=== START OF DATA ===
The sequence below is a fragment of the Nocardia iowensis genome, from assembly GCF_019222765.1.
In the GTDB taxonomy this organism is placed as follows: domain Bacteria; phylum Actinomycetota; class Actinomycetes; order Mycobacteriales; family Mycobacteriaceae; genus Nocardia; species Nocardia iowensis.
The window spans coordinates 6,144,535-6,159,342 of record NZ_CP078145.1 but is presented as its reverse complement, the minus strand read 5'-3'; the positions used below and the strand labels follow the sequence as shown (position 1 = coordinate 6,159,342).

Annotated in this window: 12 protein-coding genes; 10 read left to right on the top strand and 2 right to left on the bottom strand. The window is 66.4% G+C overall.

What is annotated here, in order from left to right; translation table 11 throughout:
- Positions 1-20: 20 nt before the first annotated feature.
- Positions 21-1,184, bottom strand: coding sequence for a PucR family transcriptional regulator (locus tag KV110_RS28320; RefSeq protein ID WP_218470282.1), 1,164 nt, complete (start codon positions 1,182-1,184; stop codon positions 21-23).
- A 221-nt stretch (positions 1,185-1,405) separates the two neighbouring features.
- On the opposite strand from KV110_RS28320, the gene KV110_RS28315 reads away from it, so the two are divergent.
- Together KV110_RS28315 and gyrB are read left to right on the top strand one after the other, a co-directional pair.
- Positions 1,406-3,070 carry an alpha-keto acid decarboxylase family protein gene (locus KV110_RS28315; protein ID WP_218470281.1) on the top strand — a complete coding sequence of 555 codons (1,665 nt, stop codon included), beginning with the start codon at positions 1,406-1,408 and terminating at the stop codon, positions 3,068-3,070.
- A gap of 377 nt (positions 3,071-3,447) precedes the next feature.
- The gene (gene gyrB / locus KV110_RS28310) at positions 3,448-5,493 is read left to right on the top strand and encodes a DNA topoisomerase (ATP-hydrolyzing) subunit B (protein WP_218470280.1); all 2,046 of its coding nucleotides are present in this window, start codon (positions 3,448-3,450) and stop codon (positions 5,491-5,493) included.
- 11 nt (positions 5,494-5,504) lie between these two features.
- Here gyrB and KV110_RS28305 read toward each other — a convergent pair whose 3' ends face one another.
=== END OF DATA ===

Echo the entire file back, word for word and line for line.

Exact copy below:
The sequence below is a fragment of the Nocardia iowensis genome, from assembly GCF_019222765.1.
In the GTDB taxonomy this organism is placed as follows: domain Bacteria; phylum Actinomycetota; class Actinomycetes; order Mycobacteriales; family Mycobacteriaceae; genus Nocardia; species Nocardia iowensis.
The window spans coordinates 6,144,535-6,159,342 of record NZ_CP078145.1 but is presented as its reverse complement, the minus strand read 5'-3'; the positions used below and the strand labels follow the sequence as shown (position 1 = coordinate 6,159,342).

Annotated in this window: 12 protein-coding genes; 10 read left to right on the top strand and 2 right to left on the bottom strand. The window is 66.4% G+C overall.

What is annotated here, in order from left to right; translation table 11 throughout:
- Positions 1-20: 20 nt before the first annotated feature.
- Positions 21-1,184, bottom strand: coding sequence for a PucR family transcriptional regulator (locus tag KV110_RS28320; RefSeq protein ID WP_218470282.1), 1,164 nt, complete (start codon positions 1,182-1,184; stop codon positions 21-23).
- A 221-nt stretch (positions 1,185-1,405) separates the two neighbouring features.
- On the opposite strand from KV110_RS28320, the gene KV110_RS28315 reads away from it, so the two are divergent.
- Together KV110_RS28315 and gyrB are read left to right on the top strand one after the other, a co-directional pair.
- Positions 1,406-3,070 carry an alpha-keto acid decarboxylase family protein gene (locus KV110_RS28315; protein ID WP_218470281.1) on the top strand — a complete coding sequence of 555 codons (1,665 nt, stop codon included), beginning with the start codon at positions 1,406-1,408 and terminating at the stop codon, positions 3,068-3,070.
- A gap of 377 nt (positions 3,071-3,447) precedes the next feature.
- The gene (gene gyrB / locus KV110_RS28310) at positions 3,448-5,493 is read left to right on the top strand and encodes a DNA topoisomerase (ATP-hydrolyzing) subunit B (protein WP_218470280.1); all 2,046 of its coding nucleotides are present in this window, start codon (positions 3,448-3,450) and stop codon (positions 5,491-5,493) included.
- 11 nt (positions 5,494-5,504) lie between these two features.
- Here gyrB and KV110_RS28305 read toward each other — a convergent pair whose 3' ends face one another.